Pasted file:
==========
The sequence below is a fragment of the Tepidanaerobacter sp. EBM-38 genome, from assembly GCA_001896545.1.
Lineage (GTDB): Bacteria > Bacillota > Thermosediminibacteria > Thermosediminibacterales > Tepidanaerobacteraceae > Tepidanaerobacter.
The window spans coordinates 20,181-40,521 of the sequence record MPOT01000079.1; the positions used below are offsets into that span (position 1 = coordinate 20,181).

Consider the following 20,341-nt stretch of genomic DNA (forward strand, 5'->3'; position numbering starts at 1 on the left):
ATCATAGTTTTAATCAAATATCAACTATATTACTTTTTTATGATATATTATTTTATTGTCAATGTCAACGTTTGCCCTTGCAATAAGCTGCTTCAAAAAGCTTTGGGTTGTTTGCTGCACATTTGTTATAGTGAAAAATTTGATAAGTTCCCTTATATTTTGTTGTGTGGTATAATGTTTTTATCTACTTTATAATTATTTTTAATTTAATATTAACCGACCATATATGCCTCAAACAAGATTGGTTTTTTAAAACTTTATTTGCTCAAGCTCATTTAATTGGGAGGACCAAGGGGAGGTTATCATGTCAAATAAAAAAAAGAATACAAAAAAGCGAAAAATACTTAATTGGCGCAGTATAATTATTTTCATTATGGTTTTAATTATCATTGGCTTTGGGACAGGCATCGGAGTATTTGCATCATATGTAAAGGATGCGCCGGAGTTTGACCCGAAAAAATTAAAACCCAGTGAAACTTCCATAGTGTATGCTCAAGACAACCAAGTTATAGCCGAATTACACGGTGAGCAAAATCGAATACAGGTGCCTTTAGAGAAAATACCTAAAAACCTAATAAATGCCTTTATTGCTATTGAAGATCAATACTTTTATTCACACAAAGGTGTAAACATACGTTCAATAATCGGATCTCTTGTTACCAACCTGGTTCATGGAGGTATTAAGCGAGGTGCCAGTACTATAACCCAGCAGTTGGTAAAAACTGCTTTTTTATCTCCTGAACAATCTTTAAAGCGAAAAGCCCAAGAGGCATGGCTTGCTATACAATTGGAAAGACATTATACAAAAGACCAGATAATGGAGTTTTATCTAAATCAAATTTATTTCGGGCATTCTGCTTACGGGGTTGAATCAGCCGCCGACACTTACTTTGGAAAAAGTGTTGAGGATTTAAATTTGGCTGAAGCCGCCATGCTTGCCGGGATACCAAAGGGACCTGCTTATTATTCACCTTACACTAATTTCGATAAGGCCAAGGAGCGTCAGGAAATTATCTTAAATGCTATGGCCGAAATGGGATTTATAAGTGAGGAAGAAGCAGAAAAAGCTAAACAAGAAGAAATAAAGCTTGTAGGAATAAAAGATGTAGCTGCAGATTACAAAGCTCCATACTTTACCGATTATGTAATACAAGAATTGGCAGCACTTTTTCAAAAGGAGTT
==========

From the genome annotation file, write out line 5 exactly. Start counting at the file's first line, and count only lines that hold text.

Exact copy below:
ATCATAGTTTTAATCAAATATCAACTATATTACTTTTTTATGATATATTATTTTATTGTCAATGTCAACGTTTGCCCTTGCAATAAGCTGCTTCAAAAAGCTTTGGGTTGTTTGCTGCACATTTGTTATAGTGAAAAATTTGATAAGTTCCCTTATATTTTGTTGTGTGGTATAATGTTTTTATCTACTTTATAATTATTTTTAATTTAATATTAACCGACCATATATGCCTCAAACAAGATTGGTTTTTTAAAACTTTATTTGCTCAAGCTCATTTAATTGGGAGGACCAAGGGGAGGTTATCATGTCAAATAAAAAAAAGAATACAAAAAAGCGAAAAATACTTAATTGGCGCAGTATAATTATTTTCATTATGGTTTTAATTATCATTGGCTTTGGGACAGGCATCGGAGTATTTGCATCATATGTAAAGGATGCGCCGGAGTTTGACCCGAAAAAATTAAAACCCAGTGAAACTTCCATAGTGTATGCTCAAGACAACCAAGTTATAGCCGAATTACACGGTGAGCAAAATCGAATACAGGTGCCTTTAGAGAAAATACCTAAAAACCTAATAAATGCCTTTATTGCTATTGAAGATCAATACTTTTATTCACACAAAGGTGTAAACATACGTTCAATAATCGGATCTCTTGTTACCAACCTGGTTCATGGAGGTATTAAGCGAGGTGCCAGTACTATAACCCAGCAGTTGGTAAAAACTGCTTTTTTATCTCCTGAACAATCTTTAAAGCGAAAAGCCCAAGAGGCATGGCTTGCTATACAATTGGAAAGACATTATACAAAAGACCAGATAATGGAGTTTTATCTAAATCAAATTTATTTCGGGCATTCTGCTTACGGGGTTGAATCAGCCGCCGACACTTACTTTGGAAAAAGTGTTGAGGATTTAAATTTGGCTGAAGCCGCCATGCTTGCCGGGATACCAAAGGGACCTGCTTATTATTCACCTTACACTAATTTCGATAAGGCCAAGGAGCGTCAGGAAATTATCTTAAATGCTATGGCCGAAATGGGATTTATAAGTGAGGAAGAAGCAGAAAAAGCTAAACAAGAAGAAATAAAGCTTGTAGGAATAAAAGATGTAGCTGCAGATTACAAAGCTCCATACTTTACCGATTATGTAATACAAGAATTGGCAGCACTTTTTCAAAAGGAGTT